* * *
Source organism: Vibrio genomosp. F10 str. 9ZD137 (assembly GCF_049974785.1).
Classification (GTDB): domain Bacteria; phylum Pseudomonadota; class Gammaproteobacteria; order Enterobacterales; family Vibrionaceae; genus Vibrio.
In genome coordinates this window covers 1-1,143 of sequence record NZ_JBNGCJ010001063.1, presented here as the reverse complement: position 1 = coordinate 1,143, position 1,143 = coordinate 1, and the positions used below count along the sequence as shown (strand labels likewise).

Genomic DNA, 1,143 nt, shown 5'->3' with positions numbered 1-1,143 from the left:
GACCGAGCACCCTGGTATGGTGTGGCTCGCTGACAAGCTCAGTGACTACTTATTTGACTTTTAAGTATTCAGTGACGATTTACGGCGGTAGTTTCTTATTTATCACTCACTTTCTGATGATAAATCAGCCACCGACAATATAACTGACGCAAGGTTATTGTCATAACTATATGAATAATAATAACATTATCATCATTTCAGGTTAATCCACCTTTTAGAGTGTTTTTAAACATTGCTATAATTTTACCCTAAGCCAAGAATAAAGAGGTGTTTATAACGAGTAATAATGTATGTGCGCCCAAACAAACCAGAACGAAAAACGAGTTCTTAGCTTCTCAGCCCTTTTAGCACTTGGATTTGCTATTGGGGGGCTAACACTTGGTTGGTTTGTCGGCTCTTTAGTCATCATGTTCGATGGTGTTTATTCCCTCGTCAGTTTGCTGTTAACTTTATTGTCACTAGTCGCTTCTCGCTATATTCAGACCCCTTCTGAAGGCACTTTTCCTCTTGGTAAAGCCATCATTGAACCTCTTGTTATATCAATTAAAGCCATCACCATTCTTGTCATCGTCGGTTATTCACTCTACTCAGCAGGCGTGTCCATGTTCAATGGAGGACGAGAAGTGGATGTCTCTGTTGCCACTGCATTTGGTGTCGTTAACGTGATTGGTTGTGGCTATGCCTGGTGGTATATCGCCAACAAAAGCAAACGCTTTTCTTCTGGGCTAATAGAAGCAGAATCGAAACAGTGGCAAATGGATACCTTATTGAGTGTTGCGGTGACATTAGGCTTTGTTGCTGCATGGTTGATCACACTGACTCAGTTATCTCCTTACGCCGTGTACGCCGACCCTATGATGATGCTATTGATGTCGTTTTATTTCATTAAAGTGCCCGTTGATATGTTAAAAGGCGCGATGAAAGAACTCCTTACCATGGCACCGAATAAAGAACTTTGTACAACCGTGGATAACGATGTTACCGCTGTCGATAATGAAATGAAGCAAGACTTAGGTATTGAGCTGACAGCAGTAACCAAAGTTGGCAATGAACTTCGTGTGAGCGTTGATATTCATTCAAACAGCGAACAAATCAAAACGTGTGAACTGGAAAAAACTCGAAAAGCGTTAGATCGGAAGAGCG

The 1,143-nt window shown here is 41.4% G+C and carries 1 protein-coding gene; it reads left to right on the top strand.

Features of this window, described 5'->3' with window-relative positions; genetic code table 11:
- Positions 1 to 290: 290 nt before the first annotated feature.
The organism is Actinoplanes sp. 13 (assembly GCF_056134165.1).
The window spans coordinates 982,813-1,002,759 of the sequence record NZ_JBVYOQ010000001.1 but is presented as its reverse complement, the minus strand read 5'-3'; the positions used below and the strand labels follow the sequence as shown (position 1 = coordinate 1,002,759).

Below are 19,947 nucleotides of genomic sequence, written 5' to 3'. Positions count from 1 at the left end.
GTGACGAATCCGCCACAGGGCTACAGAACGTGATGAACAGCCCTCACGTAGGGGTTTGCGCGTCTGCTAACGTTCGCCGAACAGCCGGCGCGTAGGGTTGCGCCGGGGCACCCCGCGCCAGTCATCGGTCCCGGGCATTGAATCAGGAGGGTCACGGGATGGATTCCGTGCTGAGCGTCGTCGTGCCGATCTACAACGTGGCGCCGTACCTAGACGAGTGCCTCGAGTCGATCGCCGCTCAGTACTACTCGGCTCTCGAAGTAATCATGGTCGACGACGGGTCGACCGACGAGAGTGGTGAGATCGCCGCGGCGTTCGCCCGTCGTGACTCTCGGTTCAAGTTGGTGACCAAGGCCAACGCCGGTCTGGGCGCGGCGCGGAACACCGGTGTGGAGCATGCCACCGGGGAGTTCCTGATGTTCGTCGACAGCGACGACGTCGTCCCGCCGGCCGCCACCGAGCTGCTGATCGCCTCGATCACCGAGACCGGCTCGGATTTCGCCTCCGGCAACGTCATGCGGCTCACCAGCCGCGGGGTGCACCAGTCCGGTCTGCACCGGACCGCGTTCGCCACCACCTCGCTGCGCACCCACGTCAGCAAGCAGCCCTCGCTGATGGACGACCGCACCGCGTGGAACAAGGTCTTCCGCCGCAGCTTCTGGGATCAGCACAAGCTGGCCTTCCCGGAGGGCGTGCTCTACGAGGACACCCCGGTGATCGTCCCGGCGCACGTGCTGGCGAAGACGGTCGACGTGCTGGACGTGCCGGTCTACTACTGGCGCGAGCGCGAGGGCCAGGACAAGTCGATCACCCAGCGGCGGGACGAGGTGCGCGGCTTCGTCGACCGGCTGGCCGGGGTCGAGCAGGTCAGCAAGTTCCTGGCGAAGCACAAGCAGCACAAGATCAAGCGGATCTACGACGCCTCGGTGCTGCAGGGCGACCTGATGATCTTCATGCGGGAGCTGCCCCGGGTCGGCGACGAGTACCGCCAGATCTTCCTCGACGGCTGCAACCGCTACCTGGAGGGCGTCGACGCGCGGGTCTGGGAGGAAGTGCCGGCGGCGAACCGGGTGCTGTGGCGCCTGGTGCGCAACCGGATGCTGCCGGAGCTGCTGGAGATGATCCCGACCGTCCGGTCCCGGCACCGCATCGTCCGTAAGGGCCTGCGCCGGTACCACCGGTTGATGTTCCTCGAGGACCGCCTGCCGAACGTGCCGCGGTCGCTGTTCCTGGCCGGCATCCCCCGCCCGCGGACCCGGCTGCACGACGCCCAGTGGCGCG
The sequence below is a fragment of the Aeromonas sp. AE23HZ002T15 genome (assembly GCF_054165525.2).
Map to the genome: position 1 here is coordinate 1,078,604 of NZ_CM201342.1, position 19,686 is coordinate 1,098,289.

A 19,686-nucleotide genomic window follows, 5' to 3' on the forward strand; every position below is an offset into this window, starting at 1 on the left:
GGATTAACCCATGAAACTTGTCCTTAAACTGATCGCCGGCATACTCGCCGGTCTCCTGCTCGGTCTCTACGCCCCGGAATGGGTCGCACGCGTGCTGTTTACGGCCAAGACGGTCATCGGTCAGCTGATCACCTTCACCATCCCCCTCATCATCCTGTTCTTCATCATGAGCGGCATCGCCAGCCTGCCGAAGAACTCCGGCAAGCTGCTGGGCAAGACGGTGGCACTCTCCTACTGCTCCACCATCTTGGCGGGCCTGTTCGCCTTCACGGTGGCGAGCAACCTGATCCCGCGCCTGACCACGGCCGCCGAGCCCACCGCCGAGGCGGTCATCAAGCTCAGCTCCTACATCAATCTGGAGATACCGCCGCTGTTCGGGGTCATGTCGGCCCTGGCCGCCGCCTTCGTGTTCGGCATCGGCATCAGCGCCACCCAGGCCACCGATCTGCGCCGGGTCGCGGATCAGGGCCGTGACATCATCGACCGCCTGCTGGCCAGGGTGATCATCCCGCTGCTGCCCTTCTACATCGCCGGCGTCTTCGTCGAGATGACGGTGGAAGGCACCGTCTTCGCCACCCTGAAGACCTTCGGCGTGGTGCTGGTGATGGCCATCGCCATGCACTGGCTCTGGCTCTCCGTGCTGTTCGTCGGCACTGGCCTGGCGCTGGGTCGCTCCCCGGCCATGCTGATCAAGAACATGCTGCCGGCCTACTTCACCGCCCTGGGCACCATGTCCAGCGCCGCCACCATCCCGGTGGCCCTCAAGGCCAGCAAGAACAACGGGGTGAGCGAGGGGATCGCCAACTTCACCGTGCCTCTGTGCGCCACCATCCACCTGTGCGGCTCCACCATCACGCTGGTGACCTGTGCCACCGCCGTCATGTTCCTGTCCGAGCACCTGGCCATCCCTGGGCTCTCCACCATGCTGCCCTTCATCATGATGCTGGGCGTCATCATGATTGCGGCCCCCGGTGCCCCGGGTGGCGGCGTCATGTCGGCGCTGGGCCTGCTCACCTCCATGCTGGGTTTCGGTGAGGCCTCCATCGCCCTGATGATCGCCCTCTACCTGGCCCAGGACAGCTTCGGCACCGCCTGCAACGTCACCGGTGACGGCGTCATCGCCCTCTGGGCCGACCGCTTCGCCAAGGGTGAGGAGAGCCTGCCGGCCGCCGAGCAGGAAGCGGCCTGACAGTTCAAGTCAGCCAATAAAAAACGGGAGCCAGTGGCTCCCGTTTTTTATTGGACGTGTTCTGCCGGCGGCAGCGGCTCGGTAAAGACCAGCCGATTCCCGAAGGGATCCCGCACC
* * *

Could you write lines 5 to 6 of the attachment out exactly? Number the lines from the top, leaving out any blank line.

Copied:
GACCGAGCACCCTGGTATGGTGTGGCTCGCTGACAAGCTCAGTGACTACTTATTTGACTTTTAAGTATTCAGTGACGATTTACGGCGGTAGTTTCTTATTTATCACTCACTTTCTGATGATAAATCAGCCACCGACAATATAACTGACGCAAGGTTATTGTCATAACTATATGAATAATAATAACATTATCATCATTTCAGGTTAATCCACCTTTTAGAGTGTTTTTAAACATTGCTATAATTTTACCCTAAGCCAAGAATAAAGAGGTGTTTATAACGAGTAATAATGTATGTGCGCCCAAACAAACCAGAACGAAAAACGAGTTCTTAGCTTCTCAGCCCTTTTAGCACTTGGATTTGCTATTGGGGGGCTAACACTTGGTTGGTTTGTCGGCTCTTTAGTCATCATGTTCGATGGTGTTTATTCCCTCGTCAGTTTGCTGTTAACTTTATTGTCACTAGTCGCTTCTCGCTATATTCAGACCCCTTCTGAAGGCACTTTTCCTCTTGGTAAAGCCATCATTGAACCTCTTGTTATATCAATTAAAGCCATCACCATTCTTGTCATCGTCGGTTATTCACTCTACTCAGCAGGCGTGTCCATGTTCAATGGAGGACGAGAAGTGGATGTCTCTGTTGCCACTGCATTTGGTGTCGTTAACGTGATTGGTTGTGGCTATGCCTGGTGGTATATCGCCAACAAAAGCAAACGCTTTTCTTCTGGGCTAATAGAAGCAGAATCGAAACAGTGGCAAATGGATACCTTATTGAGTGTTGCGGTGACATTAGGCTTTGTTGCTGCATGGTTGATCACACTGACTCAGTTATCTCCTTACGCCGTGTACGCCGACCCTATGATGATGCTATTGATGTCGTTTTATTTCATTAAAGTGCCCGTTGATATGTTAAAAGGCGCGATGAAAGAACTCCTTACCATGGCACCGAATAAAGAACTTTGTACAACCGTGGATAACGATGTTACCGCTGTCGATAATGAAATGAAGCAAGACTTAGGTATTGAGCTGACAGCAGTAACCAAAGTTGGCAATGAACTTCGTGTGAGCGTTGATATTCATTCAAACAGCGAACAAATCAAAACGTGTGAACTGGAAAAAACTCGAAAAGCGTTAGATCGGAAGAGCG

The 1,143-nt window shown here is 41.4% G+C and carries 1 protein-coding gene; it reads left to right on the top strand.